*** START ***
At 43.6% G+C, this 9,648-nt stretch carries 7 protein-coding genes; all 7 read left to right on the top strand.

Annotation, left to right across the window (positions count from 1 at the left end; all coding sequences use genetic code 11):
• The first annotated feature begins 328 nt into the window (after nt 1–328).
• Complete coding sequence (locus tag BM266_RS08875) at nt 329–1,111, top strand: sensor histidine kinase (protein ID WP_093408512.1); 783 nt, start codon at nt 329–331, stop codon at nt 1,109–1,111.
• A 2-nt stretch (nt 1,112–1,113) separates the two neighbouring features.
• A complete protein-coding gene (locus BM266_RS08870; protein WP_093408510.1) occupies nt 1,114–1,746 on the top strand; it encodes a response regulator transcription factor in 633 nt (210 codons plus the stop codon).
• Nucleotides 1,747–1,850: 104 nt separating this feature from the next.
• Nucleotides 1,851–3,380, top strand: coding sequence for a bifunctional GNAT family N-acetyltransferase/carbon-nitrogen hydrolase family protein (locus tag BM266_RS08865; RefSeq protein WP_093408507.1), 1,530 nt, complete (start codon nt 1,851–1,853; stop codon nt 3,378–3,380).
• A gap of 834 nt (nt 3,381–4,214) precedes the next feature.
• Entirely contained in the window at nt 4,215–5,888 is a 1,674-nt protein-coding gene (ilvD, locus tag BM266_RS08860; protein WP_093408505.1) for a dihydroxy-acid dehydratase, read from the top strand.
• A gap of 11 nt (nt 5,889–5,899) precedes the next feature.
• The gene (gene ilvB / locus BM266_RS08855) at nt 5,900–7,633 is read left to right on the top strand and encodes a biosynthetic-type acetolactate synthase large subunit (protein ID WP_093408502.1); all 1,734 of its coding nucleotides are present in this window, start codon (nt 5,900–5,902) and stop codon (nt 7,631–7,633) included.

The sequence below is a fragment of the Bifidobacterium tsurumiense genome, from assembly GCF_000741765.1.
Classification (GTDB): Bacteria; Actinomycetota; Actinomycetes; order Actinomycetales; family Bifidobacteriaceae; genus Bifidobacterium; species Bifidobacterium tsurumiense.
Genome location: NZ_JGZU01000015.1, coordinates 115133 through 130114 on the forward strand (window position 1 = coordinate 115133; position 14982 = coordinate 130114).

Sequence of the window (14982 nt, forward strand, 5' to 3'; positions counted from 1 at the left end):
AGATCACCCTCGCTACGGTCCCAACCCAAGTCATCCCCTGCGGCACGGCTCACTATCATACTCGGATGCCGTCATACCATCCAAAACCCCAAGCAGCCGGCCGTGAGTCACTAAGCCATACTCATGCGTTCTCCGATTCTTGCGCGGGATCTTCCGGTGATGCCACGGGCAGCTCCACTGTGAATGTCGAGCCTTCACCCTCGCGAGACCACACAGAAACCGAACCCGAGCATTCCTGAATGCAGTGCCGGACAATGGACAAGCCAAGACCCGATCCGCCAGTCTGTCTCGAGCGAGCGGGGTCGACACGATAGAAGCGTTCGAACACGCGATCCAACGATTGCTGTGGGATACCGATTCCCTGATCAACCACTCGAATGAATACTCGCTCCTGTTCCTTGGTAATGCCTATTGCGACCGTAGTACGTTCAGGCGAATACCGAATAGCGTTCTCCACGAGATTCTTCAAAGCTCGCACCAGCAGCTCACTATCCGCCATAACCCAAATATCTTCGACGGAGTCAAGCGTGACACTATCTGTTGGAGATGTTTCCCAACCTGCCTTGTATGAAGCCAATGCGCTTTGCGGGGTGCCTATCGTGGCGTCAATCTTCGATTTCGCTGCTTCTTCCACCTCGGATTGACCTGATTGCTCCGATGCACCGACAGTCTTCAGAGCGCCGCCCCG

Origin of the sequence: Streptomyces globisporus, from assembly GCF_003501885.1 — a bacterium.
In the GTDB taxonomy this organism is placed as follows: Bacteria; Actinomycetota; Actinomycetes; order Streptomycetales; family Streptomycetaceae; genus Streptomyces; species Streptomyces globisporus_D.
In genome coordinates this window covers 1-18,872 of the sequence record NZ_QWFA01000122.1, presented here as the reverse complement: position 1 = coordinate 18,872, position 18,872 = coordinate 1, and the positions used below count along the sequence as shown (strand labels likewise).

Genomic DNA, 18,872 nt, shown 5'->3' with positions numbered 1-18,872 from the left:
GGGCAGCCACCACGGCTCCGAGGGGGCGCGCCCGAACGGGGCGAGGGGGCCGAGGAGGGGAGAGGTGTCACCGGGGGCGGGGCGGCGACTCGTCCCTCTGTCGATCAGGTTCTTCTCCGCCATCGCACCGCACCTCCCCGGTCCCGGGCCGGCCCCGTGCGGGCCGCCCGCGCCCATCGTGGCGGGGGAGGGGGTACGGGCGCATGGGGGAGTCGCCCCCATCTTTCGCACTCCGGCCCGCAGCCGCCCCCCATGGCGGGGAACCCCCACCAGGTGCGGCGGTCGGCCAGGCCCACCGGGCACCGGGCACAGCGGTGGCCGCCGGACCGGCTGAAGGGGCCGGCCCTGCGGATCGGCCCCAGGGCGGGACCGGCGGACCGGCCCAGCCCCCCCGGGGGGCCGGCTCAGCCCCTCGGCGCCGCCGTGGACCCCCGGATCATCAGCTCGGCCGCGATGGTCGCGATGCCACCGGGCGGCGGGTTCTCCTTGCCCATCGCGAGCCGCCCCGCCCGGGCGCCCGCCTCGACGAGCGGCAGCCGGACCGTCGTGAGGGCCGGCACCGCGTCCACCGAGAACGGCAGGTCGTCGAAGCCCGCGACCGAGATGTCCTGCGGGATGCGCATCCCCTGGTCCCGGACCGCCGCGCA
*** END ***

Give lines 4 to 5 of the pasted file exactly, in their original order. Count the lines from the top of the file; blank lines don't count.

• Complete coding sequence (locus tag BM266_RS08875) at nt 329–1,111, top strand: sensor histidine kinase (protein ID WP_093408512.1); 783 nt, start codon at nt 329–331, stop codon at nt 1,109–1,111.
• A 2-nt stretch (nt 1,112–1,113) separates the two neighbouring features.